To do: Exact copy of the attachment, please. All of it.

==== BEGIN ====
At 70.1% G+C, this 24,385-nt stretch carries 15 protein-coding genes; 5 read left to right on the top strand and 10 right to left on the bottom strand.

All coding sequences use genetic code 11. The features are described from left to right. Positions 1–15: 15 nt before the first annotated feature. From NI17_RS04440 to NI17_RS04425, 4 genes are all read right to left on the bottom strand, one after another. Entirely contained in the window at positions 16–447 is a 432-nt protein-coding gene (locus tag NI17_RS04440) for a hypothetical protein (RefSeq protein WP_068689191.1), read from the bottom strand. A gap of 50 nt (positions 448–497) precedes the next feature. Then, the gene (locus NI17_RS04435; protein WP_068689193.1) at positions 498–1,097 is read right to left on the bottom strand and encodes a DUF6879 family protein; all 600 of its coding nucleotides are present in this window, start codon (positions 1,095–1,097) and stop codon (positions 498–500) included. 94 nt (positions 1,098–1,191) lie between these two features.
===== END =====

At 70.1% G+C, this 24,385-nt stretch carries 15 protein-coding genes; 5 read left to right on the top strand and 10 right to left on the bottom strand.

All coding sequences use genetic code 11. The features are described from left to right. Positions 1–15: 15 nt before the first annotated feature. From NI17_RS04440 to NI17_RS04425, 4 genes are all read right to left on the bottom strand, one after another. Entirely contained in the window at positions 16–447 is a 432-nt protein-coding gene (locus tag NI17_RS04440) for a hypothetical protein (RefSeq protein WP_068689191.1), read from the bottom strand. A gap of 50 nt (positions 448–497) precedes the next feature. Then, the gene (locus NI17_RS04435; protein WP_068689193.1) at positions 498–1,097 is read right to left on the bottom strand and encodes a DUF6879 family protein; all 600 of its coding nucleotides are present in this window, start codon (positions 1,095–1,097) and stop codon (positions 498–500) included. 94 nt (positions 1,098–1,191) lie between these two features.